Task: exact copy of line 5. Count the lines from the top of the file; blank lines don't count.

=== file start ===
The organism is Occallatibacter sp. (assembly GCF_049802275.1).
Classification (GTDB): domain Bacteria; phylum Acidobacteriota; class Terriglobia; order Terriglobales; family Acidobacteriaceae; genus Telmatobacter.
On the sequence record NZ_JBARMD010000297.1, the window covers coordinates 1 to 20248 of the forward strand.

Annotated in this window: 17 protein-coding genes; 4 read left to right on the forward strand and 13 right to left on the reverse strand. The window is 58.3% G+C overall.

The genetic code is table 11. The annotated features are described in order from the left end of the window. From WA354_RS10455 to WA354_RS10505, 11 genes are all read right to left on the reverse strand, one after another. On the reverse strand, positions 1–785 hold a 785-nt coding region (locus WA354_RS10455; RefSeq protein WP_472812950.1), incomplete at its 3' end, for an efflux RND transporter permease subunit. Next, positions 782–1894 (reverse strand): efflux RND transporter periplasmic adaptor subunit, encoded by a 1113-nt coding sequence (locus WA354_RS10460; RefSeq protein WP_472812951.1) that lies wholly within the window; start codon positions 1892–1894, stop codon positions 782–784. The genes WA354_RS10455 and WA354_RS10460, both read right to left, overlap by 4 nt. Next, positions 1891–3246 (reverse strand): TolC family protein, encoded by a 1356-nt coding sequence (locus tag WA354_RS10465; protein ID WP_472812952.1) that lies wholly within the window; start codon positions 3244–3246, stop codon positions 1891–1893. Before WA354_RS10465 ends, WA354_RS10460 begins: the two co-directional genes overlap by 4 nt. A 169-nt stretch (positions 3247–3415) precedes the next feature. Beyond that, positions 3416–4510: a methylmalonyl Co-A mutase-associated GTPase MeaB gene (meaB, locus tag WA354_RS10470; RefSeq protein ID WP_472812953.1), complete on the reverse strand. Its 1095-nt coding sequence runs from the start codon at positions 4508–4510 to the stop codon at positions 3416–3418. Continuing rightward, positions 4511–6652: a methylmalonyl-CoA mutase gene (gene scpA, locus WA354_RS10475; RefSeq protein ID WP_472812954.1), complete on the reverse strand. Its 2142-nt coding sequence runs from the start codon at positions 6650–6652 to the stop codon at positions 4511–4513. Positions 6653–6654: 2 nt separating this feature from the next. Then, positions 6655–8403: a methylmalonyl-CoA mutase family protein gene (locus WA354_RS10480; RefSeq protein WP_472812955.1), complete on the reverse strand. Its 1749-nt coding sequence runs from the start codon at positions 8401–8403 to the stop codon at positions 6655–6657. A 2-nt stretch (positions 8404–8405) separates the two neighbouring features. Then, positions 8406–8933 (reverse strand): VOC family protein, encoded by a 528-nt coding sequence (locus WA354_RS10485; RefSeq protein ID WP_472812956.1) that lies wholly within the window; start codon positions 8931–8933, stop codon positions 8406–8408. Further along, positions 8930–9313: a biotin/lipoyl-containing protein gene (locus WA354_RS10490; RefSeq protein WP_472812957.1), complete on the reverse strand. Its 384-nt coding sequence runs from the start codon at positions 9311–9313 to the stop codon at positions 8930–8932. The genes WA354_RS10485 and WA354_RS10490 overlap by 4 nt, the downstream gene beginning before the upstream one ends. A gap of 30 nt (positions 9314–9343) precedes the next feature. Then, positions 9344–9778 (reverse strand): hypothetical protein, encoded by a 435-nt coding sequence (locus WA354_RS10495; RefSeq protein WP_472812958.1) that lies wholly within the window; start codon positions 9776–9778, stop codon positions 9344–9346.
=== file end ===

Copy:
The genetic code is table 11. The annotated features are described in order from the left end of the window. From WA354_RS10455 to WA354_RS10505, 11 genes are all read right to left on the reverse strand, one after another. On the reverse strand, positions 1–785 hold a 785-nt coding region (locus WA354_RS10455; RefSeq protein WP_472812950.1), incomplete at its 3' end, for an efflux RND transporter permease subunit. Next, positions 782–1894 (reverse strand): efflux RND transporter periplasmic adaptor subunit, encoded by a 1113-nt coding sequence (locus WA354_RS10460; RefSeq protein WP_472812951.1) that lies wholly within the window; start codon positions 1892–1894, stop codon positions 782–784. The genes WA354_RS10455 and WA354_RS10460, both read right to left, overlap by 4 nt. Next, positions 1891–3246 (reverse strand): TolC family protein, encoded by a 1356-nt coding sequence (locus tag WA354_RS10465; protein ID WP_472812952.1) that lies wholly within the window; start codon positions 3244–3246, stop codon positions 1891–1893. Before WA354_RS10465 ends, WA354_RS10460 begins: the two co-directional genes overlap by 4 nt. A 169-nt stretch (positions 3247–3415) precedes the next feature. Beyond that, positions 3416–4510: a methylmalonyl Co-A mutase-associated GTPase MeaB gene (meaB, locus tag WA354_RS10470; RefSeq protein ID WP_472812953.1), complete on the reverse strand. Its 1095-nt coding sequence runs from the start codon at positions 4508–4510 to the stop codon at positions 3416–3418. Continuing rightward, positions 4511–6652: a methylmalonyl-CoA mutase gene (gene scpA, locus WA354_RS10475; RefSeq protein ID WP_472812954.1), complete on the reverse strand. Its 2142-nt coding sequence runs from the start codon at positions 6650–6652 to the stop codon at positions 4511–4513. Positions 6653–6654: 2 nt separating this feature from the next. Then, positions 6655–8403: a methylmalonyl-CoA mutase family protein gene (locus WA354_RS10480; RefSeq protein WP_472812955.1), complete on the reverse strand. Its 1749-nt coding sequence runs from the start codon at positions 8401–8403 to the stop codon at positions 6655–6657. A 2-nt stretch (positions 8404–8405) separates the two neighbouring features. Then, positions 8406–8933 (reverse strand): VOC family protein, encoded by a 528-nt coding sequence (locus WA354_RS10485; RefSeq protein ID WP_472812956.1) that lies wholly within the window; start codon positions 8931–8933, stop codon positions 8406–8408. Further along, positions 8930–9313: a biotin/lipoyl-containing protein gene (locus WA354_RS10490; RefSeq protein WP_472812957.1), complete on the reverse strand. Its 384-nt coding sequence runs from the start codon at positions 9311–9313 to the stop codon at positions 8930–8932. The genes WA354_RS10485 and WA354_RS10490 overlap by 4 nt, the downstream gene beginning before the upstream one ends. A gap of 30 nt (positions 9314–9343) precedes the next feature. Then, positions 9344–9778 (reverse strand): hypothetical protein, encoded by a 435-nt coding sequence (locus WA354_RS10495; RefSeq protein WP_472812958.1) that lies wholly within the window; start codon positions 9776–9778, stop codon positions 9344–9346.